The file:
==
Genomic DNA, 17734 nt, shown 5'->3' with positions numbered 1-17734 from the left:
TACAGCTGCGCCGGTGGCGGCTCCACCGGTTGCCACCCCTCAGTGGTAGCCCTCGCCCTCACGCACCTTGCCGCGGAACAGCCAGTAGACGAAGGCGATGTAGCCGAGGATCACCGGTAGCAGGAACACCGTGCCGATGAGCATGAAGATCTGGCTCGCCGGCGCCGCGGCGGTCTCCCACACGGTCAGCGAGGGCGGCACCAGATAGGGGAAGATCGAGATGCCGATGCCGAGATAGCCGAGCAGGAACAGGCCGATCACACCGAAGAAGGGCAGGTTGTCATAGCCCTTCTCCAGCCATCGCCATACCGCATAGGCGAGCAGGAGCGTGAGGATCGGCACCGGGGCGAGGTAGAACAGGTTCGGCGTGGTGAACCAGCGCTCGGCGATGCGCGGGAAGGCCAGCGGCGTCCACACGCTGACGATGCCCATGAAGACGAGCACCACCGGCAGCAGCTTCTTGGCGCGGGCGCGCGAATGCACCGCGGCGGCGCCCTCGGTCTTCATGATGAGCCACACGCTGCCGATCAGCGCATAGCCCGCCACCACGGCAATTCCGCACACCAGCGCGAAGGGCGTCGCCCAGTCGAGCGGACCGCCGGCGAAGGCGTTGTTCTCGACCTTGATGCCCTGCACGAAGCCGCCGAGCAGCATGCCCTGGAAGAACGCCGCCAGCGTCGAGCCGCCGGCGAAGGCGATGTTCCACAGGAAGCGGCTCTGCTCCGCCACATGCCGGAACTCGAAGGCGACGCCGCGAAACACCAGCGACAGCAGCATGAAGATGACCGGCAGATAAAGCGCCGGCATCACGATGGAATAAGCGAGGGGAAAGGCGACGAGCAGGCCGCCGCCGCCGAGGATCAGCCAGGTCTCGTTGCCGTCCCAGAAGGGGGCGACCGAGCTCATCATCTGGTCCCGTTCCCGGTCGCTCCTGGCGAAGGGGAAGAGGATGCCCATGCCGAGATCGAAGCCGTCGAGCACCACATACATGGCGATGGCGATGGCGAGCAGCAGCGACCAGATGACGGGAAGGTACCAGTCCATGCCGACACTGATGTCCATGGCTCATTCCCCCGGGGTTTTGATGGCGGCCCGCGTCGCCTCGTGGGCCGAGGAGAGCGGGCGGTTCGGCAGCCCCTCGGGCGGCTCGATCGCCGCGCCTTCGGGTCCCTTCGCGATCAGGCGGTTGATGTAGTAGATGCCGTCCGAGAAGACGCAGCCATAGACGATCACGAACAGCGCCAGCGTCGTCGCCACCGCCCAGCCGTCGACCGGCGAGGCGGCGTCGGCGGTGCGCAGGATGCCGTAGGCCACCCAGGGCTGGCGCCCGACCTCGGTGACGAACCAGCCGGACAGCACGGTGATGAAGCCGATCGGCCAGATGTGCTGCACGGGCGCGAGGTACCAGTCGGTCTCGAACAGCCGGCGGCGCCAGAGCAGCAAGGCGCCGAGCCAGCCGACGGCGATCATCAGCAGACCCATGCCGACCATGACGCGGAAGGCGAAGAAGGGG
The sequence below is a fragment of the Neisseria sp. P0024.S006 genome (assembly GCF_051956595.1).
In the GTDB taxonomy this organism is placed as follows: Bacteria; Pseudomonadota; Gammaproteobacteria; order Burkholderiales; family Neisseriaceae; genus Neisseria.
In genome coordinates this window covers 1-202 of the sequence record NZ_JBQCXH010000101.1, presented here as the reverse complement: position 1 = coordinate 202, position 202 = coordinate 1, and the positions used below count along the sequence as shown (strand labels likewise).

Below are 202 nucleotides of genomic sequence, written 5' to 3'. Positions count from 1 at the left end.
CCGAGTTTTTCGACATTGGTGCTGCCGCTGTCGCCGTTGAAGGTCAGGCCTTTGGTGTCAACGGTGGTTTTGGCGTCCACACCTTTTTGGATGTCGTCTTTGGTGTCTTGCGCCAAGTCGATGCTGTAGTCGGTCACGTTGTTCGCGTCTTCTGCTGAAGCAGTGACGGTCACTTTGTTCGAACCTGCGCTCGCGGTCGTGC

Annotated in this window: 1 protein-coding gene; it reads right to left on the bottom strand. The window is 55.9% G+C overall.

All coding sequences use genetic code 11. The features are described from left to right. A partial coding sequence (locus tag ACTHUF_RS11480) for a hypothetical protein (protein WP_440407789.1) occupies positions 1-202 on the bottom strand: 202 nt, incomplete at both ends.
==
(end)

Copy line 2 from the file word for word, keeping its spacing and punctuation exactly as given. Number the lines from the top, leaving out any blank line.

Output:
TACAGCTGCGCCGGTGGCGGCTCCACCGGTTGCCACCCCTCAGTGGTAGCCCTCGCCCTCACGCACCTTGCCGCGGAACAGCCAGTAGACGAAGGCGATGTAGCCGAGGATCACCGGTAGCAGGAACACCGTGCCGATGAGCATGAAGATCTGGCTCGCCGGCGCCGCGGCGGTCTCCCACACGGTCAGCGAGGGCGGCACCAGATAGGGGAAGATCGAGATGCCGATGCCGAGATAGCCGAGCAGGAACAGGCCGATCACACCGAAGAAGGGCAGGTTGTCATAGCCCTTCTCCAGCCATCGCCATACCGCATAGGCGAGCAGGAGCGTGAGGATCGGCACCGGGGCGAGGTAGAACAGGTTCGGCGTGGTGAACCAGCGCTCGGCGATGCGCGGGAAGGCCAGCGGCGTCCACACGCTGACGATGCCCATGAAGACGAGCACCACCGGCAGCAGCTTCTTGGCGCGGGCGCGCGAATGCACCGCGGCGGCGCCCTCGGTCTTCATGATGAGCCACACGCTGCCGATCAGCGCATAGCCCGCCACCACGGCAATTCCGCACACCAGCGCGAAGGGCGTCGCCCAGTCGAGCGGACCGCCGGCGAAGGCGTTGTTCTCGACCTTGATGCCCTGCACGAAGCCGCCGAGCAGCATGCCCTGGAAGAACGCCGCCAGCGTCGAGCCGCCGGCGAAGGCGATGTTCCACAGGAAGCGGCTCTGCTCCGCCACATGCCGGAACTCGAAGGCGACGCCGCGAAACACCAGCGACAGCAGCATGAAGATGACCGGCAGATAAAGCGCCGGCATCACGATGGAATAAGCGAGGGGAAAGGCGACGAGCAGGCCGCCGCCGCCGAGGATCAGCCAGGTCTCGTTGCCGTCCCAGAAGGGGGCGACCGAGCTCATCATCTGGTCCCGTTCCCGGTCGCTCCTGGCGAAGGGGAAGAGGATGCCCATGCCGAGATCGAAGCCGTCGAGCACCACATACATGGCGATGGCGATGGCGAGCAGCAGCGACCAGATGACGGGAAGGTACCAGTCCATGCCGACACTGATGTCCATGGCTCATTCCCCCGGGGTTTTGATGGCGGCCCGCGTCGCCTCGTGGGCCGAGGAGAGCGGGCGGTTCGGCAGCCCCTCGGGCGGCTCGATCGCCGCGCCTTCGGGTCCCTTCGCGATCAGGCGGTTGATGTAGTAGATGCCGTCCGAGAAGACGCAGCCATAGACGATCACGAACAGCGCCAGCGTCGTCGCCACCGCCCAGCCGTCGACCGGCGAGGCGGCGTCGGCGGTGCGCAGGATGCCGTAGGCCACCCAGGGCTGGCGCCCGACCTCGGTGACGAACCAGCCGGACAGCACGGTGATGAAGCCGATCGGCCAGATGTGCTGCACGGGCGCGAGGTACCAGTCGGTCTCGAACAGCCGGCGGCGCCAGAGCAGCAAGGCGCCGAGCCAGCCGACGGCGATCATCAGCAGACCCATGCCGACCATGACGCGGAAGGCGAAGAAGGGG